Who will win Roland Garros 2019?

View Results

Loading ... Loading ...

Who will win Roland Garros 2019?

View Results

Loading ... Loading ...

Find us also on Twitter, Facebook and Tumblr.

View more

Dominic Thiem Roland Garros outfit

It’s that time of the year again, Roland Garros is just around the corner! Rafa Nadal will go for the undecima, a mind-blowing 11th Roland Garros title, while Simona Halep will be looking to finally win her maiden Grand Slam title.
Check out our Roland Garros guides, relieve some of the biggest defeats and triumphs of the past, and of course share your pictures, videos and stories!

Roland Garros visitor’s guide:

A trip down memory lane:

1956: First time at Roland Garros for Rod Laver

1960-1969:
Portrait of Manuel Santana, first Spaniard to capture a Grand Slam title in 1961
1967: Françoise Durr defeats Lesley Turner
1969: Rod Laver defeats Ken Rosewall

1970-1979:
Portrait of 6-time Roland Garros champion Bjorn Borg
Portrait of Adriano Panatta, the only player to beat Bjorn Borg at Roland Garros
1978: Virginia Ruzici defeats Mima Jausovec
1978: Bjorn Borg defeats Guillermo Vilas
Roland Garros 1978 in pictures

1980-1989:
1982: At the request of Monsieur Wilander
1982: first Grand Slam for Mats Wilander
1983: Yannick Noah defeats Mats Wilander
1984 French Open: Ivan Lendl defeats John McEnroe
1985 French Open: Chris Evert defeats Martina Navratilova
Roland Garros 1985: Mats Wilander defeats Ivan Lendl
Roland Garros 1988: bold Leconte swept aside by a Mats for all surfaces
Portrait of Natasha Zvereva, 1988 runner-up
Portrait of Arantxa Sanchez, 1989 French Open champion
Portrait of Michael Chang, 1989 French Open champion

1990-1999:
1990 French Open: Opposites attract, Gomez defeats Agassi
Roland Garros 1990: Defending champion Sanchez loses in the first round
Roland Garros 1990: Edberg and Becker lose in the first round
1991 French Open 3RD: Michael Chang defeats Jimmy Connors
1991 French Open final: Jim Courier defeats Andre Agassi
1996: An unflinching Edberg causes a grand upset
Roland Garros 1996: Pete Sampras run through the semi-finals
1997: Going ga-ga over Guga
Steffi Graf – Martina Hingis Roland Garros 1999

2000-2009:
2000: Mary Pierce finds peace and glory
2004: Coria vs Gaudio: the egotist vs the underdog
2005: Rafael Nadal defeats Mariano Puerta
2006: Nadal defeats Federer, wins second Roland Garros title

2010-2017:
A look back at Roland Garros 2011
A look back at Roland Garros 2014
A look back at Roland Garros 2015
3 days at Roland Garros 2017: Rafa, Andy, Petra and more

Pictures and Recaps:

Fashion and gear:

Polls:

Who will win Roland Garros 2018?

  • Rafael Nadal (79%, 15 Votes)
  • Sascha Zverev (11%, 2 Votes)
  • Someone else (11%, 2 Votes)
  • Grigor Dimitrov (0%, 0 Votes)
  • Marin Cilic (0%, 0 Votes)
  • Juan Martin del Potro (0%, 0 Votes)
  • Kevin Anderson (0%, 0 Votes)
  • Dominic Thiem (0%, 0 Votes)
  • John Isner (0%, 0 Votes)
  • David Goffin (0%, 0 Votes)
  • Pablo Carreno Busta (0%, 0 Votes)

Total Voters: 19

Loading ... Loading ...

Who will win Roland Garros 2018?

  • Simona Halep (35%, 6 Votes)
  • Elina Svitolina (24%, 4 Votes)
  • Someone else (18%, 3 Votes)
  • Garbine Muguruza (6%, 1 Votes)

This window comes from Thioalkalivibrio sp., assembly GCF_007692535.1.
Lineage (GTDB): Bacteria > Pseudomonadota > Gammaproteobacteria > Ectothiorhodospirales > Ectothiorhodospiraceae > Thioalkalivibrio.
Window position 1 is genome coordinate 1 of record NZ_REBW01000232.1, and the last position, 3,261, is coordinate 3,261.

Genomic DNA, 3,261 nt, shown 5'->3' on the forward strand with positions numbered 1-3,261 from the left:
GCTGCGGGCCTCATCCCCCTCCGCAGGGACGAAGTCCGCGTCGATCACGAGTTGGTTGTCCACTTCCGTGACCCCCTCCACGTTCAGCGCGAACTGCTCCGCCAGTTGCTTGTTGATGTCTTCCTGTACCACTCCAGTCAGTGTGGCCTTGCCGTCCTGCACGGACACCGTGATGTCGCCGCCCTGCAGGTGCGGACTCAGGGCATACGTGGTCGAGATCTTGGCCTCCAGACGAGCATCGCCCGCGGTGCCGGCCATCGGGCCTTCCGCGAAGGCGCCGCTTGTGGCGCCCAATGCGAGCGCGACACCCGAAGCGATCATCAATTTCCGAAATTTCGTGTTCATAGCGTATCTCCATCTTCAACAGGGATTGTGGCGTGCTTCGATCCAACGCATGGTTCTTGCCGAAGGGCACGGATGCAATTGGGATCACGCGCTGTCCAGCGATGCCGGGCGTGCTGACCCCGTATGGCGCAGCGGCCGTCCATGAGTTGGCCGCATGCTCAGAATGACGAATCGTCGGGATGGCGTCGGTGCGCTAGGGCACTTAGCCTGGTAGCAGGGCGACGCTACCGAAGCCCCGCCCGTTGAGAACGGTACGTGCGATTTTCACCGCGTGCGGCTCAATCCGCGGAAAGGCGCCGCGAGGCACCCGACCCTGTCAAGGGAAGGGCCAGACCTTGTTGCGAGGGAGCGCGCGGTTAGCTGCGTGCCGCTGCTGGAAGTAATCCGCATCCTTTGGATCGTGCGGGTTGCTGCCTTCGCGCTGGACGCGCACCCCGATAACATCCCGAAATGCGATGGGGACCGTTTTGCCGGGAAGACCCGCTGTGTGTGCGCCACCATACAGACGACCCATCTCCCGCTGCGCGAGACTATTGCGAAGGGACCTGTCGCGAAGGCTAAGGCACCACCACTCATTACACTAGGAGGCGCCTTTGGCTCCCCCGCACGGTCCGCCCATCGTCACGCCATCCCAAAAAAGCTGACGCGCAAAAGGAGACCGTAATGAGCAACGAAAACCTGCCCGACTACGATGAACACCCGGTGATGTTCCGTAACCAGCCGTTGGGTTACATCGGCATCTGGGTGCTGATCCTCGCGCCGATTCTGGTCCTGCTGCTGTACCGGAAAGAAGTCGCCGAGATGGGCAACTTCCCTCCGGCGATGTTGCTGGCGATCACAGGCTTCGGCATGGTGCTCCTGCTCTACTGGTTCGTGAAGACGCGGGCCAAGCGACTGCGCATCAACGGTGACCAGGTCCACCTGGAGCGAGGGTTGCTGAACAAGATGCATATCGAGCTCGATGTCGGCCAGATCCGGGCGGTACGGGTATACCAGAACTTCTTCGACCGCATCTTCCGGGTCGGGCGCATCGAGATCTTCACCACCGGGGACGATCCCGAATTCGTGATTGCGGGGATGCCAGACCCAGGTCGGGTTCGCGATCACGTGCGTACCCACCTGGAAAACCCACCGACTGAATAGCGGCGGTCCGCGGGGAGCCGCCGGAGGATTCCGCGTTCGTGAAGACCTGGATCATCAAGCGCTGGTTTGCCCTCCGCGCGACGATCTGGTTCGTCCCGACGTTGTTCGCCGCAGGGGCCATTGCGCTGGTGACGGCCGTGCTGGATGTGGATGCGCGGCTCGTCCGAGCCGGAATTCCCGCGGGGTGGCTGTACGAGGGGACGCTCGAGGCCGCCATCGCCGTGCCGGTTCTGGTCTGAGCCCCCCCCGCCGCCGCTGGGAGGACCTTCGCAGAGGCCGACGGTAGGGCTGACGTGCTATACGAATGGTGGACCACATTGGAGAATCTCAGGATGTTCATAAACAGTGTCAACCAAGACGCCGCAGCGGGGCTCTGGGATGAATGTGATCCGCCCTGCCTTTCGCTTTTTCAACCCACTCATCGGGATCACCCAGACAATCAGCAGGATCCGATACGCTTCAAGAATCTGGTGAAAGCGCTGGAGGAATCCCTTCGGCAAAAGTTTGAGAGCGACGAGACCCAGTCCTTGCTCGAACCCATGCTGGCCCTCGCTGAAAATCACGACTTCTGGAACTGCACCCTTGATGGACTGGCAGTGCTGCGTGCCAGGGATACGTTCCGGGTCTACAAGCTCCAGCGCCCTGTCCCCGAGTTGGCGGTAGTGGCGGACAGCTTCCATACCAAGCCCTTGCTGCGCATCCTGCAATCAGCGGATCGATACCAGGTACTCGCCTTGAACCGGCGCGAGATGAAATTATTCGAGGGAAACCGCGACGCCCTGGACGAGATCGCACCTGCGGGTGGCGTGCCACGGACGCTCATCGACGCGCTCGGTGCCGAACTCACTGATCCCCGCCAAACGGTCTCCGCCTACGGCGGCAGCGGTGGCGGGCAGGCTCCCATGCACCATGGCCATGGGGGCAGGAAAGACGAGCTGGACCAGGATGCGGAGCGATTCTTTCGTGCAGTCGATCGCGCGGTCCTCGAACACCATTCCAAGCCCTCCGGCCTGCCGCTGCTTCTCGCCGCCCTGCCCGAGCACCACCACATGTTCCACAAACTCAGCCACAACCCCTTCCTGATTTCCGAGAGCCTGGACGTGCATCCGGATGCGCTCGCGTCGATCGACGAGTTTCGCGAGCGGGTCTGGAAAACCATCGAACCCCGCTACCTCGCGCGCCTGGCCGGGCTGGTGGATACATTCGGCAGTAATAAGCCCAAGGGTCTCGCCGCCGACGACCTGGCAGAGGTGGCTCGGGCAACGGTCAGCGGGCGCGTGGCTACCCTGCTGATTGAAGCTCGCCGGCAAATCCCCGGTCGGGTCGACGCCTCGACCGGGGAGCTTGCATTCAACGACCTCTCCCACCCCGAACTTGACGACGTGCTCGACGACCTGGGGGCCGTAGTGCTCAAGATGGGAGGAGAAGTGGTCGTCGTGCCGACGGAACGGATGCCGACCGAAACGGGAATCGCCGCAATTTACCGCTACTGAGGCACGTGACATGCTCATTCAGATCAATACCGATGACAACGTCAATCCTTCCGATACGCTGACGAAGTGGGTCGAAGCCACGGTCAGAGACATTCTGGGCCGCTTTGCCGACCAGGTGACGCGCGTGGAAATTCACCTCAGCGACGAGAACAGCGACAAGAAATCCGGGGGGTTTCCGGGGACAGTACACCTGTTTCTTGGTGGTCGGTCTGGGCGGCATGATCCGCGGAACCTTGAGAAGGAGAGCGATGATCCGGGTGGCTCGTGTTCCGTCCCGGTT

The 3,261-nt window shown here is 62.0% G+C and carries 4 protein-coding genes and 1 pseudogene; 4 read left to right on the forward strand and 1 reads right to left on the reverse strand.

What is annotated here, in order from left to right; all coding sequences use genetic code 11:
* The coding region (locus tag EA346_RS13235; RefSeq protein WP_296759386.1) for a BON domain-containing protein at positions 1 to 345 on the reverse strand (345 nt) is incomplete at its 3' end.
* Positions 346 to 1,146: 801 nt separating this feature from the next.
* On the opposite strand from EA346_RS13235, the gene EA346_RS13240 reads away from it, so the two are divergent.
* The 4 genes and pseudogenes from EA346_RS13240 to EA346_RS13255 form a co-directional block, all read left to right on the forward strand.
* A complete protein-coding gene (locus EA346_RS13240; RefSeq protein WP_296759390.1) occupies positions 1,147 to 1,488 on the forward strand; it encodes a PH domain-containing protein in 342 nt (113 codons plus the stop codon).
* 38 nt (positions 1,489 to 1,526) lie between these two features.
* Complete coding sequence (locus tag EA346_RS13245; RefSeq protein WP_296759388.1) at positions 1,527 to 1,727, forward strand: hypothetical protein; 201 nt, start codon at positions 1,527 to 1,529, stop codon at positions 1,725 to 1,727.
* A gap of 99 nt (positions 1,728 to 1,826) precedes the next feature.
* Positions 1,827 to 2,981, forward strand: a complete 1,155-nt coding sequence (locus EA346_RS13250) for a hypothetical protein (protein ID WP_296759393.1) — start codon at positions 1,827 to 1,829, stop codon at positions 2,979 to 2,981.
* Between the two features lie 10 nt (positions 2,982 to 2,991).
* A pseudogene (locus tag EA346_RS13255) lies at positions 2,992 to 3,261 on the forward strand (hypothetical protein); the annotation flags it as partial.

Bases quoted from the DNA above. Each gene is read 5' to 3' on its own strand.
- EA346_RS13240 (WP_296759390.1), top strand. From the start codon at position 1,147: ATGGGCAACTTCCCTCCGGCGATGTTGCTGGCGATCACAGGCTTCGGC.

• Jelena Ostapenko (6%, 1 Votes)
  • Caroline Garcia (6%, 1 Votes)
  • Petra Kvitova (6%, 1 Votes)
  • Caroline Wozniacki (0%, 0 Votes)
  • Karolina Pliskova (0%, 0 Votes)
  • Venus Williams (0%, 0 Votes)
  • Sloane Stephens (0%, 0 Votes)

Total Voters: 17

Loading ... Loading ...

Find us also on Twitter, Facebook and Tumblr.

View more

Rafael Nadal at practice, Roland Garros 2016

Roland Garros visitor’s guide:

A trip down memory lane:

1956: First time at Roland Garros for Rod Laver

1960-1969:
Portrait of Manuel Santana, first Spaniard to capture a Grand Slam title in 1961
1967: Françoise Durr defeats Lesley Turner
1969: Rod Laver defeats Ken Rosewall

1970-1979:
Portrait of 6-time Roland Garros champion Bjorn Borg
Portrait of Adriano Panatta, the only player to beat Bjorn Borg at Roland Garros
1978: Virginia Ruzici defeats Mima Jausovec
1978: Bjorn Borg defeats Guillermo Vilas
Roland Garros 1978 in pictures

1980-1989:
1982: At the request of Monsieur Wilander
1982: first Grand Slam for Mats Wilander
1983: Yannick Noah defeats Mats Wilander
1984 French Open: Ivan Lendl defeats John McEnroe
1985 French Open: Chris Evert defeats Martina Navratilova
Roland Garros 1985: Mats Wilander defeats Ivan Lendl
Roland Garros 1988: bold Leconte swept aside by a Mats for all surfaces
Portrait of Natasha Zvereva, 1988 runner-up
Portrait of Arantxa Sanchez, 1989 French Open champion
Portrait of Michael Chang, 1989 French Open champion

1990-1999:
1990 French Open: Opposites attract, Gomez defeats Agassi
Roland Garros 1990: Defending champion Sanchez loses in the first round
Roland Garros 1990: Edberg and Becker lose in the first round
1991 French Open 3RD: Michael Chang defeats Jimmy Connors
1991 French Open final: Jim Courier defeats Andre Agassi
1996: An unflinching Edberg causes a grand upset
Roland Garros 1996: Pete Sampras run through the semi-finals
1997: Going ga-ga over Guga
Steffi Graf – Martina Hingis Roland Garros 1999

2000-2009:
2000: Mary Pierce finds peace and glory
2004: Coria vs Gaudio: the egotist vs the underdog
2005: Rafael Nadal defeats Mariano Puerta
2006: Nadal defeats Federer, wins second Roland Garros title

2010-2016:
A look back at Roland Garros 2011
A look back at Roland Garros 2014
A look back at Roland Garros 2015

Pictures and Recaps:

Fashion and gear:

Polls:

Who will win Roland Garros 2017?

View Results

Loading ... Loading ...

Who will win Roland Garros 2017?

View Results

Loading ... Loading ...

Find us also on Twitter, Facebook and Tumblr.

View more